Later in the scene, Pastor Bob is talking about faith, and Tony says "Must be nice to have something to hold onto." We cut to Christopher who looks really uneasy. He's got a lot of ill feeling towards Tony because Tony took away the one thing that he did have to hold onto, Adrianna. I'm really interested to see where Christopher goes, and just from his demeanor this season, it's clear that he's a bit darker, more mature, but also sadder.

Speaking with Pastor Bob, Tony seems genuinely interested and open to his message. Before the coma, Tony would not have been willing to flatter this guy, he was never one to put up with religious figures. In some ways, the scene is undercut by the extreme ridiculousness of Bob's idea that the dinosaurs were on Earth the same time as Adam and Eve. Considering how well Bob was selling things before, it's clear that he took too big a leap in telling Tony that, and undermined his sales pitch.

My favorite scene of the episode was the Da Lux's room scene. There's so many layers here, on the one hand you've got Paulie's sullenness, and inability to even contemplate any of the ideas that Schwinn is talking about. He's completely set in his ways, choosing to bask in his own problems rather than overcome them. This ties into the Ojibwe quote that Tony continually mentions throughout the episode.

But the really interesting thing is what Schwinn is talking about Tony's reaction. Schwinn brings out the quantum mechanics idea that on a base level, we're all just a collection of particles, and there are no boundaries between an individual and the world around him/her. It's like air, some may be moving quickly, some moving slowly, but it's all part of the same thing. This is a favorite idea of mine, one discussed a lot in Grant Morrison's work, with his idea that human beings are basically cells within a larger organism and once we get beyond our petty differences and recognize the unity, we'll cohere and form a larger mind, like the individual cells within our bodies become something greater than the sum of their parts when they work together.

So, Tony entertains this idea as part of his spiritual journey. He's aware that he was in touch with something larger during the Finnerty sequences, and he's not sure whether it's Schwinn's scientific view of a unified plane or the Pastor's Christian idea of God's hand at work. These two conceptions are not mutually exclusive.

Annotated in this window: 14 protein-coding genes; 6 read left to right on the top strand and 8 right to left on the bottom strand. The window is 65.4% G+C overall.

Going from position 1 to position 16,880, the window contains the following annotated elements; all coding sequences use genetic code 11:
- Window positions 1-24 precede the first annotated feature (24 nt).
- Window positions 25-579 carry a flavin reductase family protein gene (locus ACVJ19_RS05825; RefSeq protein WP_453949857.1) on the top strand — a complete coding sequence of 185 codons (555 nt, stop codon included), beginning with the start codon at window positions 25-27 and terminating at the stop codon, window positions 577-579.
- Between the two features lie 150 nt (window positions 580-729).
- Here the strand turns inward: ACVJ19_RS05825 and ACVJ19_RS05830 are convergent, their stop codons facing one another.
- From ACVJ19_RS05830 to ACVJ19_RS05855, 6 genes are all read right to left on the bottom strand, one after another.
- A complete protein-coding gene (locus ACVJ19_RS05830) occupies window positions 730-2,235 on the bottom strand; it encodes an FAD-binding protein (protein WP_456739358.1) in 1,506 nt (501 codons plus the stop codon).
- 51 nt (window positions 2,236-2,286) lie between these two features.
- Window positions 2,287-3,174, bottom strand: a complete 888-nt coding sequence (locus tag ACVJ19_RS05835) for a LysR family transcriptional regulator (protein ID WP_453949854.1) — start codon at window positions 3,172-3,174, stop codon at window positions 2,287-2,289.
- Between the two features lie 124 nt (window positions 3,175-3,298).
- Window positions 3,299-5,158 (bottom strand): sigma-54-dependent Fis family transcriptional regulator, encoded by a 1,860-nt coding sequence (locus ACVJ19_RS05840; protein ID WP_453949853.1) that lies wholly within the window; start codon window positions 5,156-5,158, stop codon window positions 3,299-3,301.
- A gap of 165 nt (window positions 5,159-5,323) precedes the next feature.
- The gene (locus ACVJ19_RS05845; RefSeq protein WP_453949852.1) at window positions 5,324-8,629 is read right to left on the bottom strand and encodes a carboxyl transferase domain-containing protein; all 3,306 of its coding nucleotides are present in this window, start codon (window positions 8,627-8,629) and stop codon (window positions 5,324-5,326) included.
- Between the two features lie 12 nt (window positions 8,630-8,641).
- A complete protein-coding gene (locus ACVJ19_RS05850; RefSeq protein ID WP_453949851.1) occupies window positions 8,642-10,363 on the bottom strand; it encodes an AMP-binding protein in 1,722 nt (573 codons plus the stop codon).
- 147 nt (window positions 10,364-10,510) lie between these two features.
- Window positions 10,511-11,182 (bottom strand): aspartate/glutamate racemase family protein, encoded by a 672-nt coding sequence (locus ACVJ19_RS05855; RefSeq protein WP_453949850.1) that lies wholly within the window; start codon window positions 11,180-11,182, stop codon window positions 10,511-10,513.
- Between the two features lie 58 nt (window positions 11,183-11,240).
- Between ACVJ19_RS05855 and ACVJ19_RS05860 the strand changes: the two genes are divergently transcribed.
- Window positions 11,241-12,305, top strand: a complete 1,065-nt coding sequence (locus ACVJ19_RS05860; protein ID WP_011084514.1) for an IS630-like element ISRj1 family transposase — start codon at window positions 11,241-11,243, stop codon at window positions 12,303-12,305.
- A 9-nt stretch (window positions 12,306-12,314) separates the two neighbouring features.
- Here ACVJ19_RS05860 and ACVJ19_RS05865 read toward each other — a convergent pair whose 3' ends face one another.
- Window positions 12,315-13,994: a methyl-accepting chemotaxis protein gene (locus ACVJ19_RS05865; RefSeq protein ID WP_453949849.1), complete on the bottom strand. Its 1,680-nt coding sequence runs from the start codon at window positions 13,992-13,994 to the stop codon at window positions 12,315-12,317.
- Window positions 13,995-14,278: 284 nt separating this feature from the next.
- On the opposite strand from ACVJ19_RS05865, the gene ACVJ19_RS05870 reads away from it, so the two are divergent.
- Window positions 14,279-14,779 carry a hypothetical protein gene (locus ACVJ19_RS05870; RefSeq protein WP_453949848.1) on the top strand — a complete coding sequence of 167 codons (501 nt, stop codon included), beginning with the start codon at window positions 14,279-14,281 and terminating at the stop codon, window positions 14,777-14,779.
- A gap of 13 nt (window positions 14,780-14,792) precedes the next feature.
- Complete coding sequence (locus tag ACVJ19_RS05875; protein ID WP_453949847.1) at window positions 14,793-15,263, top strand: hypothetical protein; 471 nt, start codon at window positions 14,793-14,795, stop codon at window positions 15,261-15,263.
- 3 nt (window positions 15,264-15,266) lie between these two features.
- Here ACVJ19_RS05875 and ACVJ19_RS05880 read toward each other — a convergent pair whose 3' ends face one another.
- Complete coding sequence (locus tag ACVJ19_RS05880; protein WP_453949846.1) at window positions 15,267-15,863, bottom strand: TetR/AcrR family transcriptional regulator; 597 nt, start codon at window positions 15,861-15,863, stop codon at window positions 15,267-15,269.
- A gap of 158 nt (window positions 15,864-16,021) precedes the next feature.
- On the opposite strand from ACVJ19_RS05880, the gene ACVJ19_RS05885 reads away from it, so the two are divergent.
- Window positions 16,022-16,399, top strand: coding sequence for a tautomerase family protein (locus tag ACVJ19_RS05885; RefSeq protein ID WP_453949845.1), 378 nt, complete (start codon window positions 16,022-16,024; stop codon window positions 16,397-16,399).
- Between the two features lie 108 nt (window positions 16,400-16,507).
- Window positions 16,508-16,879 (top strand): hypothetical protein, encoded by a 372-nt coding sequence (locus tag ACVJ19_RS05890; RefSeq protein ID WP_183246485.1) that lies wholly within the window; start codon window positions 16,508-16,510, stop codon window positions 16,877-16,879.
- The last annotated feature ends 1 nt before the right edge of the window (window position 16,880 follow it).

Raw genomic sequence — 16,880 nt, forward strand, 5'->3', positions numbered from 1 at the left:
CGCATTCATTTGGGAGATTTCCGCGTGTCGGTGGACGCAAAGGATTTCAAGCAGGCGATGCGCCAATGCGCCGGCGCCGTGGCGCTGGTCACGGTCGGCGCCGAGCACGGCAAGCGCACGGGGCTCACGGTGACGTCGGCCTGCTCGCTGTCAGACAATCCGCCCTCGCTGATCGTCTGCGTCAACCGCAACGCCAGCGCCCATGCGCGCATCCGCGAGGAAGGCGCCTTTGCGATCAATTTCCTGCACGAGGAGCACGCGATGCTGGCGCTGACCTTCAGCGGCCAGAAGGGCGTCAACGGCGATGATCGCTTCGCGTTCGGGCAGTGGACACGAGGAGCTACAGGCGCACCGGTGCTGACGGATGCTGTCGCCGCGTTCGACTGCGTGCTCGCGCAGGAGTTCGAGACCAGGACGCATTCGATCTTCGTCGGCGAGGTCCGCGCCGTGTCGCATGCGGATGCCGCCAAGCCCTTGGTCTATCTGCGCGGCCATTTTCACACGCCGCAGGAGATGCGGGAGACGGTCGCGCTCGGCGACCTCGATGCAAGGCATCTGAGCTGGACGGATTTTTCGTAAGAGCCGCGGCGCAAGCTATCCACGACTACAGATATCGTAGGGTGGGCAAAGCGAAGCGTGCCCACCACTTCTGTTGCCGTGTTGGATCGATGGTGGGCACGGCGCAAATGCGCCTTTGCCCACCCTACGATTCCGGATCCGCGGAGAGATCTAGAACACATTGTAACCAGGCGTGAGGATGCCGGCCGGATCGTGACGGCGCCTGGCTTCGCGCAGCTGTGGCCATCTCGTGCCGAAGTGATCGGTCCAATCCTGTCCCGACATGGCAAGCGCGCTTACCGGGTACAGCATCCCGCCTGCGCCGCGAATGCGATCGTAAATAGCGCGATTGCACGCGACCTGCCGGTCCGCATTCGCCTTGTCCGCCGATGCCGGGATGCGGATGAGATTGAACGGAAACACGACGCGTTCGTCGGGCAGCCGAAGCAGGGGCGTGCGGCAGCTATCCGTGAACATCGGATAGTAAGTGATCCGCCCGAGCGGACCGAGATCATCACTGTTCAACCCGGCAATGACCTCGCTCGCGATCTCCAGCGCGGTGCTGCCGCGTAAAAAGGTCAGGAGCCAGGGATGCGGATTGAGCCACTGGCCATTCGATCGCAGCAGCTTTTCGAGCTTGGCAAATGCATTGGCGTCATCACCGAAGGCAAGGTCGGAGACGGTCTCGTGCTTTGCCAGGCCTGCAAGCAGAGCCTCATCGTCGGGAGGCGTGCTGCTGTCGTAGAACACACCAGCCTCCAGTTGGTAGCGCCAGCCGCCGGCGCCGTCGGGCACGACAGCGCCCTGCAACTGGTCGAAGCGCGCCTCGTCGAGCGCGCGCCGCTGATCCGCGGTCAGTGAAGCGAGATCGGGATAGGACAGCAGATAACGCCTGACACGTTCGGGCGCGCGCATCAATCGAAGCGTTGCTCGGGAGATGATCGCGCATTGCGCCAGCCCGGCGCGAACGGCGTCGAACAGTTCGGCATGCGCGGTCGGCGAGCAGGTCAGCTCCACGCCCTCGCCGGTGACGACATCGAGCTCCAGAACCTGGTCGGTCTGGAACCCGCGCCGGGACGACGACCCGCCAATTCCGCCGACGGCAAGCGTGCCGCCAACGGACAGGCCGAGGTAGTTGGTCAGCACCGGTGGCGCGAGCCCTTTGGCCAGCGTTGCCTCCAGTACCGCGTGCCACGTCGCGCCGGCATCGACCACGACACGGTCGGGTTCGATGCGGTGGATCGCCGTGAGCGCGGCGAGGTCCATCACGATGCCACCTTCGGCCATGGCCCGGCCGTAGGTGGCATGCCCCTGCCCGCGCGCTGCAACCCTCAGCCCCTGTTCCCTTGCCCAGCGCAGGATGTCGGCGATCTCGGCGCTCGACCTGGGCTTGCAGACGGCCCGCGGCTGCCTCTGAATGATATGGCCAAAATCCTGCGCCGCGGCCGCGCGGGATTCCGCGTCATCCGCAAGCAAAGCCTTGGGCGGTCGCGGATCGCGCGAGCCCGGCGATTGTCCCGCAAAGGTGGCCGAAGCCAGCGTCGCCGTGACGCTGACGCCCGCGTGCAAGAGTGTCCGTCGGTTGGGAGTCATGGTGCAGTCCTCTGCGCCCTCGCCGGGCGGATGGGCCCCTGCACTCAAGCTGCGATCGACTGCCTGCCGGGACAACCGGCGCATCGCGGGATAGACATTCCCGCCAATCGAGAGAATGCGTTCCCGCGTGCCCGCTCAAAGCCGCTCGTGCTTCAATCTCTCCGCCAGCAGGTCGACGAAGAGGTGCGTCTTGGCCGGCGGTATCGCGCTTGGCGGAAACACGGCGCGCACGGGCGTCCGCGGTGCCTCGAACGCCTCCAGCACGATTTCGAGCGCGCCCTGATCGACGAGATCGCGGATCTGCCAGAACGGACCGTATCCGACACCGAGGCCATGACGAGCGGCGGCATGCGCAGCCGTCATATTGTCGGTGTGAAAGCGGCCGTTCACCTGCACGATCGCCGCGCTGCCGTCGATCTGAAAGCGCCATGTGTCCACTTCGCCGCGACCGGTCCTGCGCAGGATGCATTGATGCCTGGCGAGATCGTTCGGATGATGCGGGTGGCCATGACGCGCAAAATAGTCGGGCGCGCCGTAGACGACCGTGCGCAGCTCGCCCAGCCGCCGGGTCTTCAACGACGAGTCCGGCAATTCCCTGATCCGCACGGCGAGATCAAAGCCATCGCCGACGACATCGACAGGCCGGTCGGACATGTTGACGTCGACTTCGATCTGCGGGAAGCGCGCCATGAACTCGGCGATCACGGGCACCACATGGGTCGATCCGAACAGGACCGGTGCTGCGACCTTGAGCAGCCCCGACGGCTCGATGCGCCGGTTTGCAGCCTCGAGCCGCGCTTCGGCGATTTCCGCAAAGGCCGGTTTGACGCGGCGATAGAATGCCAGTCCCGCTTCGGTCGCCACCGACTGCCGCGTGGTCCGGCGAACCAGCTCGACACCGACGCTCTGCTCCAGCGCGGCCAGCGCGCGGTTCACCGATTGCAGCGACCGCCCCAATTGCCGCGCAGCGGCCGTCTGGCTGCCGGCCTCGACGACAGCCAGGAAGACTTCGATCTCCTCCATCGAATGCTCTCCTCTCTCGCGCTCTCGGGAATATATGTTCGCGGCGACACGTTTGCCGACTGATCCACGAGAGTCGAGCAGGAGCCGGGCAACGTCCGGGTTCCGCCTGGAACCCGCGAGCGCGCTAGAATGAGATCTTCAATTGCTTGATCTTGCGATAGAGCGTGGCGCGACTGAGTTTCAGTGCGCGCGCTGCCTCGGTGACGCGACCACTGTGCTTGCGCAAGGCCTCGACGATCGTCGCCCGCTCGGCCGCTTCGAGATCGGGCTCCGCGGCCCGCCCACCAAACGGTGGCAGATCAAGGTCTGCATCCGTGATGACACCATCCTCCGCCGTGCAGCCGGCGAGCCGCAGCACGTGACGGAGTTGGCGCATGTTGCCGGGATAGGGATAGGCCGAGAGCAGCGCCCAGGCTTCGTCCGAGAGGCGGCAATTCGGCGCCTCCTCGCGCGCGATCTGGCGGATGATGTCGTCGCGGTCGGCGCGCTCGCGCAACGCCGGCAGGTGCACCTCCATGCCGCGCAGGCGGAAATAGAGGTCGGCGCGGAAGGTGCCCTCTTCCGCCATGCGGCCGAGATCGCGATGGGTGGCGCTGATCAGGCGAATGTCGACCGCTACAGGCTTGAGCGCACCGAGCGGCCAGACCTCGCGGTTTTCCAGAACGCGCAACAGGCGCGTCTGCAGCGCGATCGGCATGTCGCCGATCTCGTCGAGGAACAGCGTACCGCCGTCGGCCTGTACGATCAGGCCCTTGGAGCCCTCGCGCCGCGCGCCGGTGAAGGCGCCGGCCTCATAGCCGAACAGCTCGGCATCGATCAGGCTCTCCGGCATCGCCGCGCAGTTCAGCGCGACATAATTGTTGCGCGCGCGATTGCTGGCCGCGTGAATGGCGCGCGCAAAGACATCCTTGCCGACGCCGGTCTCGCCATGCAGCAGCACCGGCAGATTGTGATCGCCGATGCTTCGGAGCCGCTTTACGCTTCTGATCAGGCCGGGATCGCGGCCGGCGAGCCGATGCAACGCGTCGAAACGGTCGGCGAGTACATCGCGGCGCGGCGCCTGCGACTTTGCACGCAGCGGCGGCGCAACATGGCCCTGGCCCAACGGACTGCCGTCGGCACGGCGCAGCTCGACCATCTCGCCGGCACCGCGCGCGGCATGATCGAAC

When Tony gets out of the hospital, he seems genuinely thankful to be alive, and even says "Every day after this is a gift," a sentiment that he would surely have ridiculed had he heard it before being shot. It's interesting that he says to Janice, someone who used to be really interested in this sort of spiritual exploration, but now seems to have become completely bogged down in her own issues as a mother. She's become strictly of the physical world, as nearly all of Tony's circle is.

I'm really interested to see Tony back at therapy with Melfi because we haven't gotten a full idea of what this experience has meant to him. The scenes with Schwinn give us some idea, but only in the Melfi sequences can we get a relatively unfiltered view of his mental state. If Tony really is changed, how long can this new attitude last in the business he works in. Dealing with Johnny Sack is going to cause him a lot of trouble and I don't see his zen management style helping his crew in the long run.

The close of the episode was fantastic, with the seamless intercutting of Tony's bliss just observing and Paulie's utter selfishness in attacking Barone. At this point, Tony would rather just be sitting outside, appreciating the day, than having to deal with the turmoils of everyday life.

This was largely a two character episode, but we do get some interesting bits along the way. AJ's part time job at Blockbuster is clearly not a career, and it'll also be tough for him to adjust to actually working after a life of basically being served. And if things go south at Blockbuster is he going to seek out another real job, or perhaps look to his father for some connections? I still feel like we're headed down that road with AJ, it's just a question of how soon we'll get there.

Despite barely appearing in the episode, there was a lot of interesting stuff going on with Carmela. In the hospital, she warns Tony about Vito, the first time we've seen her give him guidance on his business. It's notable that during this scene she's wearing a business suit and her hair is tied back. It's a much more authoratative, business look than we're used to seeing from her, and I'll be interested to see if this is indicative of a major role change from her. Is she going to move from trying to distance herself from the mob completely to becoming Tony's second in command?

This episode also gives us our first glimpse of Tony's feelings about Junior. It's astonishing how much power single lines can have in this show. Tony's authoratative claim that he never wants to see Junior again has deep power. If Tony doesn't want to see Junior, is he basically gone from the show? If Junior were to be released from prison, that could put a further divide between Tony and Bobby. I'm guessing that Junior will be released fairly soon, so that we can see some follow up on AJ's promise to kill him.

On the whole, it's a fascinating episode, full of a lot of really interesting concepts and ideas. The stuff with Tony and Schwinn was a highlight, forcing Tony to examine his existence in ways that he never has before gave us a lot of strong material and much to ponder for the future. This is our first glimpse of the new status quo for the rest of the series, but next episode should really let us know just how changed Tony is, and how those around him react to his return.

1 comment: said...